Last year, I posted six weeks of pottery investigation celebrating thoughts of Valentine color and springtime imagery into my online shop, an event I coined as Valenspringtine. It was so fun and successful, I decided to give it a go again this year, perhaps making it an annual post of my winter play. As with last year, this winter’s pursuits included new forays into surface deco, as well as form with Compotes (pedestaled serving bowls for fruits, nuts, and sweets), Cake & Cupcake Stands, new Deluxe Clover cups, and a couple other goodies totaling almost 30 pots.
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Fellow potter Ben Carter and designer Molly Hatch have created another online course in their Think Big! series. This second six-week series (independent of the first) is about Mastering the Marketplace, and entails interviews with six guests: studio potter Justin Rothshank on generating sales through social media; gallerist and potter Naomi Cleary on do’s and don’ts for dealing with galleries; maker and Ceramics Monthly editor Jessica Knapp on working with the press; potter and designer Keith Kreeger on working with restaurants as clients; studio potter Nicole Aquillano on selling wholesale vs. retail; and studio potter Lindsay Osteritter on online cooperatives.
This online course is six weeks and begins February 4th, and remains up for six weeks after so participants can go at their own pace and schedule. Each week, the link to a new video interview on a themed topic is sent to registered participants for viewing. There are online discussion groups to join, as well as bonus materials and worksheets to download. No need to have taken the first course.
In today’s art market, artists have to be more than just makers. We are also marketers, web designers, publicists, and so much more. Think Big 2 is a go-at-your-own pace course designed to help you build skills to expand your creative business, learn some tricks of the trade, and think beyond the traditional methods of reaching your market.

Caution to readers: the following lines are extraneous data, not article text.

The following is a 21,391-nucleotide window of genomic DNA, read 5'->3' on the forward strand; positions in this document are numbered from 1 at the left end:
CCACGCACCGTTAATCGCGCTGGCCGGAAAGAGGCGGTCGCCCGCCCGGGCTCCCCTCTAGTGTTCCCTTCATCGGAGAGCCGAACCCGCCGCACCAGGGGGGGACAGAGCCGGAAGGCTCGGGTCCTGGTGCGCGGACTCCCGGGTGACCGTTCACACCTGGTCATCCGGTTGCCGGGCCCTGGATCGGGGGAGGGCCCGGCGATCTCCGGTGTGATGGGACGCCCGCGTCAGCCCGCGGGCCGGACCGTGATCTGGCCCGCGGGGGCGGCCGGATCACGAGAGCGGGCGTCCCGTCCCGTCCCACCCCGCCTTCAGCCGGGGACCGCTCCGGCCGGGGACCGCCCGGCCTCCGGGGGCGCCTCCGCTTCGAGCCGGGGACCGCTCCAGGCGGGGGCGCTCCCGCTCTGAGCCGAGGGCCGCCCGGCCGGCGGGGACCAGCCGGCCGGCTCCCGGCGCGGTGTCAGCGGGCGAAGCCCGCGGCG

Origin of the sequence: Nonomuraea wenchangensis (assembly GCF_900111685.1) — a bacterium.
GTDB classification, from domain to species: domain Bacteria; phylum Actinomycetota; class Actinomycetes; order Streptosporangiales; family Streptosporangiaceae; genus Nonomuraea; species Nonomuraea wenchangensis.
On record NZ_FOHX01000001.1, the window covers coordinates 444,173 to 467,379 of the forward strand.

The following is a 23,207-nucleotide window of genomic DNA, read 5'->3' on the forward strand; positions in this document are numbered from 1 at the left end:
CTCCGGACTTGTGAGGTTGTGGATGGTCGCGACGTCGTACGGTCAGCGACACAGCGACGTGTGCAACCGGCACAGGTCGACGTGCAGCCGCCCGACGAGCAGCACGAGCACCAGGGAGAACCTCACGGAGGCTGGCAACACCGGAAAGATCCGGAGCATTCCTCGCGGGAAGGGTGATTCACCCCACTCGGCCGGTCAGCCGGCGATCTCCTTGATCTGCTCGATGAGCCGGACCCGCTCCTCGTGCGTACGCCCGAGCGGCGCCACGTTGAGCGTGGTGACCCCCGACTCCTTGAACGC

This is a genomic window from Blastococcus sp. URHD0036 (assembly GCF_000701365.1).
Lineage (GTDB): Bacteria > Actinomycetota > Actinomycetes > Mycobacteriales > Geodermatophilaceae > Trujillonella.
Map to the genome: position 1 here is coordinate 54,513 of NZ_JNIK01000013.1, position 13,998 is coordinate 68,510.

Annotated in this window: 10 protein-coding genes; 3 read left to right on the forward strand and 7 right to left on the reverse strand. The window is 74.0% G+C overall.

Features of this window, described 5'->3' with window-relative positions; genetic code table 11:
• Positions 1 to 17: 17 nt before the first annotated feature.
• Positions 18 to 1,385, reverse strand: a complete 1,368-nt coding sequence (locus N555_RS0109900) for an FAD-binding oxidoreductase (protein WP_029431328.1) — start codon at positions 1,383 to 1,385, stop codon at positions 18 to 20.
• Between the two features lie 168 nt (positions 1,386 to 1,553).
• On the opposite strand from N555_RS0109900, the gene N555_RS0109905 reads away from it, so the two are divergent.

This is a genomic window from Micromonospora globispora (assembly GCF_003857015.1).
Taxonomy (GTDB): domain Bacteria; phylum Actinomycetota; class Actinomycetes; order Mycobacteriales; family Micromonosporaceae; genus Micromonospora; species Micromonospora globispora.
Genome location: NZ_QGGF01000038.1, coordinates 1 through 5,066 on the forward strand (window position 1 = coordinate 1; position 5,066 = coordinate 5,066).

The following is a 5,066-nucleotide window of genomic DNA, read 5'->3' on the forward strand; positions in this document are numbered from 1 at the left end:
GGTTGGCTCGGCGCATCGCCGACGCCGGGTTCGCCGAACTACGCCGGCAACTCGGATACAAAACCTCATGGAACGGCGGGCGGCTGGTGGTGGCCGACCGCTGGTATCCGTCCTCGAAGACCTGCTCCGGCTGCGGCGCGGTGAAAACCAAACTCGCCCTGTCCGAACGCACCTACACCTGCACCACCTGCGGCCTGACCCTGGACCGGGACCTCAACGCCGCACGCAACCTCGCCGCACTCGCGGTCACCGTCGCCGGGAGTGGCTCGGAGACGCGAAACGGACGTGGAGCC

Click here to register up! $99 USD till Feb 4th, $149 after.
This is my fifth, year-end roundup of in-progress and in-action images from my studio and of my pots, plus a workshop image for good measure. It’s fun for me to look back on the collection of images I’ve shared, and reflect on what’s continued from past years and what was new in 2015 for me as a maker (lots!). These are just a selection of favorites I posted throughout the year on my Facebook and Instagram. As with past years, it’s not an order, it’s a cycle.
As always, thank you for your continued support of my work and studio. A happy, healthy New Year to you and yours!
New work (including all pictured here) is rolling out in my online shop for holiday shopping and gifting! I’ve been adding five or so new pots weekly, so there is always something new and all one-of-a-kind. Be sure to ‘favorite’ my shop so you can see new items in the Home section of Your Etsy. I periodically share new additions to my Instagram and Facebook as well, but checking into my shop is the best way to see what’s new…and I’m always up to something new!
Everything ships in 1-3 days. Orders placed before December 18th should arrive by Christmas. I also accept Etsy gift cards, so that’s a great way to suggest or give my work this season as well. As always, my store will stay stocked with ongoing additions into January for post-holiday shopping too! Click on over right here: KiefferCeramics.
Thank you as always for shopping from my studio and
caring about independent business and handmade design.
I appreciate your support year-round!
I’m excited to invite my fellow New Englanders to swing by my studio for some brownies and good deals before the snow begins to fall here in north central Massachusetts. It’s a perfect opportunity to shop for holiday gifts to give, as well as some rather wonderful ‘aesthetic’ and ‘minorly flawed’ seconds to save for yourself.
We are just a couple miles from a local cheese shop and chocolatier, and about an hour each from Framingham, Northampton, and Worcester, MA as well as, Keene, NH and Brattleboro, VT. We live on a busy road, so parking is best in our driveway or on the opposite side of the street. Cash preferred, checks and credit cards accepted. Drop me an email if you have questions or would like more info, KiefferCeramics@gmail.com.
Thank you for supporting creativity and community by buying and giving handmade.